ANNAPOLIS — A Senate committee will consider a bill that would expand patients’ rights and require that medical care providers notify patients about them.
Sen. Ron Young (D-District 3) and Delegate Karen Lewis Young (D-District 3A) submitted cross-filed bills Senate Bill 530 and House Bill 562 that would build on current law by specifying that a hospital administrator must provide each patient with a written copy of the hospital’s patient’s bill of rights.
Currently in Maryland, administrators bear the responsibility of making the rights available, but the proposed change says that they must provide a written copy of rights to each patient, and make accommodations for those who need an alternate format.
Young said he hoped that the proposed legislation would clarify what treatment patients should already expect under the law.
“If I don’t like something, I speak up. But some people don’t do that and don’t know to ask,” he said.
The bills also require patient care staff to be trained annually on patients’ rights.
“It encourages patients to take an active role in getting healthy and staying healthy,” Consumer Health First director Kathy Ruben said.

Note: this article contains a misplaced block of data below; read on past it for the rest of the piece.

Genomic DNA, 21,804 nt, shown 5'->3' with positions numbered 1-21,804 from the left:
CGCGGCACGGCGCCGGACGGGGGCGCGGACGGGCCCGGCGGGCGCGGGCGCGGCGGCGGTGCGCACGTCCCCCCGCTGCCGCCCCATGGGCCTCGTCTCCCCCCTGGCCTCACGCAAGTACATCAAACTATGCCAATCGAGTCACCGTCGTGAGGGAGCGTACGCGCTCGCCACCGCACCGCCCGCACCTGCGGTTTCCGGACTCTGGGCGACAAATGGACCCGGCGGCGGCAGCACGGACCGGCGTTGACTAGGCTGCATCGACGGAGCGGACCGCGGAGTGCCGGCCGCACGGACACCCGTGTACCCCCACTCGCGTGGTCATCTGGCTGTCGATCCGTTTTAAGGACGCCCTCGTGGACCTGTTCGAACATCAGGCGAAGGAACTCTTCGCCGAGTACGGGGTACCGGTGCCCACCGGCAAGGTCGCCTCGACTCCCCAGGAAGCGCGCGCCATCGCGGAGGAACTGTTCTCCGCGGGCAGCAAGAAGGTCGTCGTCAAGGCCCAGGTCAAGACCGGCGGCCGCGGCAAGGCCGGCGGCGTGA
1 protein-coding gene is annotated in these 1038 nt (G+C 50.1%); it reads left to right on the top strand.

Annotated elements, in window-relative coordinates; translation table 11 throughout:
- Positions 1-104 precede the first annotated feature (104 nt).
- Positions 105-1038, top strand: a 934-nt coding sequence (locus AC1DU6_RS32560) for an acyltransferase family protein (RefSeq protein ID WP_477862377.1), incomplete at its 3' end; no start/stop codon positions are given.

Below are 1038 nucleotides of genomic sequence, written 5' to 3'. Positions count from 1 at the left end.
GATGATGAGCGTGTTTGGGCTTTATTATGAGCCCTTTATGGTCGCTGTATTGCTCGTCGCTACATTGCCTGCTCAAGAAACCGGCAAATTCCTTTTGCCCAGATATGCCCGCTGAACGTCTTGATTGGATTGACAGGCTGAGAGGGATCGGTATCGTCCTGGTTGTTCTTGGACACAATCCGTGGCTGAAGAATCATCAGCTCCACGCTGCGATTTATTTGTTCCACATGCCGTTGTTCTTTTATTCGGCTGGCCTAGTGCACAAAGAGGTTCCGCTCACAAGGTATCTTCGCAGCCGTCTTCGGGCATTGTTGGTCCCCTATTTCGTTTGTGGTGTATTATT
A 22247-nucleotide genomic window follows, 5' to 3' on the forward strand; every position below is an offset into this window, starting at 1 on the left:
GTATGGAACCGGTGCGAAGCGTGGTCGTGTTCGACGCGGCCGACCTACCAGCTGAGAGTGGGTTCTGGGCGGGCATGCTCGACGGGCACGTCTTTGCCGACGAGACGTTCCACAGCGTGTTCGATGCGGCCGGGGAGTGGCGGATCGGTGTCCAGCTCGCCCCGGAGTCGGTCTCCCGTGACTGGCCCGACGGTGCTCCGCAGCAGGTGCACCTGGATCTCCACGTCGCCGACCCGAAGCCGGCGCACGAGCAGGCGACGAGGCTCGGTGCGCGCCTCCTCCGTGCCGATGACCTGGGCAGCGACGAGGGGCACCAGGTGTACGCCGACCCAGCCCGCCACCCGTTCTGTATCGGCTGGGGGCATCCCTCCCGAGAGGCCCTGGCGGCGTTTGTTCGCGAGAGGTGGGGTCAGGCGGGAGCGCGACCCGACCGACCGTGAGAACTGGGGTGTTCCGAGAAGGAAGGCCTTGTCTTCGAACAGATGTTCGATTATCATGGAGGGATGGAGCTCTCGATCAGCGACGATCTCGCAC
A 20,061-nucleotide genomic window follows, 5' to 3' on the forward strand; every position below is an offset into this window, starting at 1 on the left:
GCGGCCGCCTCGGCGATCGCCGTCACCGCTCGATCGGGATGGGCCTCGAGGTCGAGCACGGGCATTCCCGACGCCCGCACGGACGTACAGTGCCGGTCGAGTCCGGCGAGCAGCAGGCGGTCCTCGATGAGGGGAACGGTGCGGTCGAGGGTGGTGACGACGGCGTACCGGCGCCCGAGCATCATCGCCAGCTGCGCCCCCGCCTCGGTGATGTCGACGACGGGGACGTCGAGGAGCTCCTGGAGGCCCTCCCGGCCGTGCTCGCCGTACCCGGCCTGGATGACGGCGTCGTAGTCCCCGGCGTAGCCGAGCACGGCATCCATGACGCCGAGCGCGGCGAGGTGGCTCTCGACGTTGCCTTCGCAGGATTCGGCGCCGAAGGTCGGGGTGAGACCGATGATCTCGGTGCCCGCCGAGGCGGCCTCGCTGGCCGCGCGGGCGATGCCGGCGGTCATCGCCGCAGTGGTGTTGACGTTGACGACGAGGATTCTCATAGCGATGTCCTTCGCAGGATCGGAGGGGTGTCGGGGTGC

Jaron Gilchrist, a Prince George’s County man, spoke in support of the Senate bill Thursday before the Finance Committee.
He told the lawmakers about an upsetting experience his mother had when his stepfather had a stroke and underwent brain surgery. He said that the hospital did not provide a sign language interpreter for his mother, who is deaf. She spent five days at the hospital without an interpreter, according to Gilchrist.
Irnande Altema, of the Mental Health Association of Maryland, testified that requiring rights be handed out could be particularly beneficial to people with mental health disorders who may have trouble understanding that they have a right to have family with them in the hospital.
Young said that the proposed legislation would establish core rights across Maryland, but some institutions could choose to add on to the list.
Jennifer Witten, of the Maryland Hospital Association, said her group supported the bill but wanted to see an amendment that would align the rights with those established by the Office of Health Care Quality. The bill based its definition of core rights on those used at Johns Hopkins Hospital.
Similar bills were considered by committees in 2016 and 2017, but they were withdrawn after getting unfavorable reports.
Follow Kelsi Loos on Twitter: @KelsiLoos.